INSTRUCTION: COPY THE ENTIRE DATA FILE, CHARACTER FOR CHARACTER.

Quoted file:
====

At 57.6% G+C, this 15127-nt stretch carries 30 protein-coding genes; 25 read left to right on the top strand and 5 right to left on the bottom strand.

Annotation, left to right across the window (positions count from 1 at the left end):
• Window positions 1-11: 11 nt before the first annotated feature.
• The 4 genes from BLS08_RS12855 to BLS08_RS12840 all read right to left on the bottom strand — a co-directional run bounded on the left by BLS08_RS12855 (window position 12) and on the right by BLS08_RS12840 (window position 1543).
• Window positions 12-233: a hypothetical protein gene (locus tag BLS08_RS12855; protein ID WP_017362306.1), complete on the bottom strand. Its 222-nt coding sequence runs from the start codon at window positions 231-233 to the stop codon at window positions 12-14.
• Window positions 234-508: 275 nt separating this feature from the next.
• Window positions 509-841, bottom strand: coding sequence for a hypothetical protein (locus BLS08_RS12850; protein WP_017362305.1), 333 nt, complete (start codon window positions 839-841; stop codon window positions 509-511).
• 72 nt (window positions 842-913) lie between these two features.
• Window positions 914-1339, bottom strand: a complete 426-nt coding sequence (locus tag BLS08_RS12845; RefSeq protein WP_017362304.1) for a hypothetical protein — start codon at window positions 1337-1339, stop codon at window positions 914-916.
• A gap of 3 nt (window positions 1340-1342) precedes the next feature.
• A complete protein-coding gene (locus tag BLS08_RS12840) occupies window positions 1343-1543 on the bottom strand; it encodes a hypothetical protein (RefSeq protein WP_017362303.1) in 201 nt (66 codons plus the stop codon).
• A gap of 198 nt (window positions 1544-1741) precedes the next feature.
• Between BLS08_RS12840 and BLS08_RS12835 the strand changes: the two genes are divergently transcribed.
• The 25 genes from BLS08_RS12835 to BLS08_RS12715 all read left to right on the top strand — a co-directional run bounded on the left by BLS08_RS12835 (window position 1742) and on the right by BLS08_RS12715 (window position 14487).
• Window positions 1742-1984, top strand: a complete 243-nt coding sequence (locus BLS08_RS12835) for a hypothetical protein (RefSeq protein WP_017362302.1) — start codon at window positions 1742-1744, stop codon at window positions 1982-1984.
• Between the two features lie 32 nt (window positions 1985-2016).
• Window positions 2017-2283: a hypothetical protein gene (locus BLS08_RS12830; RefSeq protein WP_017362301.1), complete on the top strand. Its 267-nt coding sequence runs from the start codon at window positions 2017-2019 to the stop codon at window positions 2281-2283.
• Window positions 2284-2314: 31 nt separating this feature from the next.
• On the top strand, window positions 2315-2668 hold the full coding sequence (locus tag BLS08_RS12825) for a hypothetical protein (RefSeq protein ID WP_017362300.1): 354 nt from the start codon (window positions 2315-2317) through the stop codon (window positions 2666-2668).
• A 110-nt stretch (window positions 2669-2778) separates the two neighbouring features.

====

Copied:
At 57.6% G+C, this 15127-nt stretch carries 30 protein-coding genes; 25 read left to right on the top strand and 5 right to left on the bottom strand.

Annotation, left to right across the window (positions count from 1 at the left end):
• Window positions 1-11: 11 nt before the first annotated feature.
• The 4 genes from BLS08_RS12855 to BLS08_RS12840 all read right to left on the bottom strand — a co-directional run bounded on the left by BLS08_RS12855 (window position 12) and on the right by BLS08_RS12840 (window position 1543).
• Window positions 12-233: a hypothetical protein gene (locus tag BLS08_RS12855; protein ID WP_017362306.1), complete on the bottom strand. Its 222-nt coding sequence runs from the start codon at window positions 231-233 to the stop codon at window positions 12-14.
• Window positions 234-508: 275 nt separating this feature from the next.
• Window positions 509-841, bottom strand: coding sequence for a hypothetical protein (locus BLS08_RS12850; protein WP_017362305.1), 333 nt, complete (start codon window positions 839-841; stop codon window positions 509-511).
• 72 nt (window positions 842-913) lie between these two features.
• Window positions 914-1339, bottom strand: a complete 426-nt coding sequence (locus tag BLS08_RS12845; RefSeq protein WP_017362304.1) for a hypothetical protein — start codon at window positions 1337-1339, stop codon at window positions 914-916.
• A gap of 3 nt (window positions 1340-1342) precedes the next feature.
• A complete protein-coding gene (locus tag BLS08_RS12840) occupies window positions 1343-1543 on the bottom strand; it encodes a hypothetical protein (RefSeq protein WP_017362303.1) in 201 nt (66 codons plus the stop codon).
• A gap of 198 nt (window positions 1544-1741) precedes the next feature.
• Between BLS08_RS12840 and BLS08_RS12835 the strand changes: the two genes are divergently transcribed.
• The 25 genes from BLS08_RS12835 to BLS08_RS12715 all read left to right on the top strand — a co-directional run bounded on the left by BLS08_RS12835 (window position 1742) and on the right by BLS08_RS12715 (window position 14487).
• Window positions 1742-1984, top strand: a complete 243-nt coding sequence (locus BLS08_RS12835) for a hypothetical protein (RefSeq protein WP_017362302.1) — start codon at window positions 1742-1744, stop codon at window positions 1982-1984.
• Between the two features lie 32 nt (window positions 1985-2016).
• Window positions 2017-2283: a hypothetical protein gene (locus BLS08_RS12830; RefSeq protein WP_017362301.1), complete on the top strand. Its 267-nt coding sequence runs from the start codon at window positions 2017-2019 to the stop codon at window positions 2281-2283.
• Window positions 2284-2314: 31 nt separating this feature from the next.
• On the top strand, window positions 2315-2668 hold the full coding sequence (locus tag BLS08_RS12825) for a hypothetical protein (RefSeq protein ID WP_017362300.1): 354 nt from the start codon (window positions 2315-2317) through the stop codon (window positions 2666-2668).
• A 110-nt stretch (window positions 2669-2778) separates the two neighbouring features.